FIG. 5 shows an example pattern of variably configured disjoint discrete and connected background regions of filtering material. Alternately, dots or other pattern shapes could be used, and non-linear variations in filtering effect along the length of the surface could be compensated for by positioning the filter elements under computer control (not shown).

FIG. 6 shows a second embodiment of a filter element 80 in the form of a base 81 holding substrate means including discrete regions 84 of filtering material and separated by continuously varying width clear areas 86. Note that the spacings of regions 86 between the bar-shaped regions 84 decrease from one end to the other of a gradient axis along the elongated base 81. A spectral filter in this embodiment would use linear actuators such as motors 87 and lead screws 88 supported in a casing (not shown) to position filter element 80 so that a selected area of its surface as illustrated by dashed circle 32'' is intersected by the beam.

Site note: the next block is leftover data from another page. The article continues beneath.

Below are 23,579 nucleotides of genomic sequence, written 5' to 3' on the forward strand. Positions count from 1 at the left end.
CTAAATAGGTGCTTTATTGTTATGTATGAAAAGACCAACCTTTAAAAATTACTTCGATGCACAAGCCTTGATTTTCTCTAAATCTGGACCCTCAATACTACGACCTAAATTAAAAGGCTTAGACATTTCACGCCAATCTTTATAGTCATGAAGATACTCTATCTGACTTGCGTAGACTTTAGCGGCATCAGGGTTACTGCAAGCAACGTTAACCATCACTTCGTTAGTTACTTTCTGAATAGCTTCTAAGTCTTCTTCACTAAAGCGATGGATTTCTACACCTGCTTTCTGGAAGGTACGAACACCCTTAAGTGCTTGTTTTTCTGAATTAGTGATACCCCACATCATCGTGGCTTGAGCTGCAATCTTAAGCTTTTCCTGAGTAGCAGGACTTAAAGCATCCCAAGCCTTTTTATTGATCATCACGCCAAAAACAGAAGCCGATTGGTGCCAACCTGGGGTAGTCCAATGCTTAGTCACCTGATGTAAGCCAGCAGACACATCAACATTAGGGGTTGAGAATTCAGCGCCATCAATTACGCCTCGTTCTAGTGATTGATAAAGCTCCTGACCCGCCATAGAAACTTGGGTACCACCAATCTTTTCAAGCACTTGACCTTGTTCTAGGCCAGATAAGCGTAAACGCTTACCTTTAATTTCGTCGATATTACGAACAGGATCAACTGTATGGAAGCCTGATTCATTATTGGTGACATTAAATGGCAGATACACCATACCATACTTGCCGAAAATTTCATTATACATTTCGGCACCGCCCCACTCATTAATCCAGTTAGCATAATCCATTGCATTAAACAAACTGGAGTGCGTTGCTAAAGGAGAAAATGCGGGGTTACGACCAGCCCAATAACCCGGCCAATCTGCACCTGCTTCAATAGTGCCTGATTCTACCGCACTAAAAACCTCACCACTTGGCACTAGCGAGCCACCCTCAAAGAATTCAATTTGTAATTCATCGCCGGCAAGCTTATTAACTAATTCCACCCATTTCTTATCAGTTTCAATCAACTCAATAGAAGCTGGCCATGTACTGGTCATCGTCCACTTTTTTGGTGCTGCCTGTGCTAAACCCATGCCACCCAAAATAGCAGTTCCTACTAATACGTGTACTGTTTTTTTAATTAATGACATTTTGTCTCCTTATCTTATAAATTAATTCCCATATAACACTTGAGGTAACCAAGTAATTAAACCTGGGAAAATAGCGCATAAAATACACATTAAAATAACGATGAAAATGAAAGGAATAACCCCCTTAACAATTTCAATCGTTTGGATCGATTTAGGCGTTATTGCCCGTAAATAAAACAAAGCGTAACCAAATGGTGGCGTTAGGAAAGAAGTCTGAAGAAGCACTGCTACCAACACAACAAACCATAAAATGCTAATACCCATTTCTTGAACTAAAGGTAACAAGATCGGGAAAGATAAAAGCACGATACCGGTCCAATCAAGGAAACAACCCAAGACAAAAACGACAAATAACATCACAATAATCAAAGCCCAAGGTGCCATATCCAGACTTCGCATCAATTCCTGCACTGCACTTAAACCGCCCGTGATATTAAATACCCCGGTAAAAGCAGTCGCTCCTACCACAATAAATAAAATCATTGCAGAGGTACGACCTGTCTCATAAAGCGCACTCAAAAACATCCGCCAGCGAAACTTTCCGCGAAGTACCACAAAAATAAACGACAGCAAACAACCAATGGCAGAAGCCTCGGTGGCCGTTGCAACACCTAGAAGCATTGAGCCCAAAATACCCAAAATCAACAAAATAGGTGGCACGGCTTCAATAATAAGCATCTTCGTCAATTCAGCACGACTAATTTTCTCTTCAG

FIG. 7 shows a third embodiment of a filter element 90 in the form of a pair of filter element bases 91 supporting respective substrates 92, having elongated planar surface areas partially covered with patterns of preferably equally spaced filter material 94, which are driven for example by motors 97 and lead screws 98 to be inserted from diametrically opposite sides into the cylindrical region 32"' intersected by a light beam. In an alternate embodiment, each bar of filtering material 94 is formed on a separate substrate which is disposed in cantilever relationship with one of bases 91, and which may have a different width.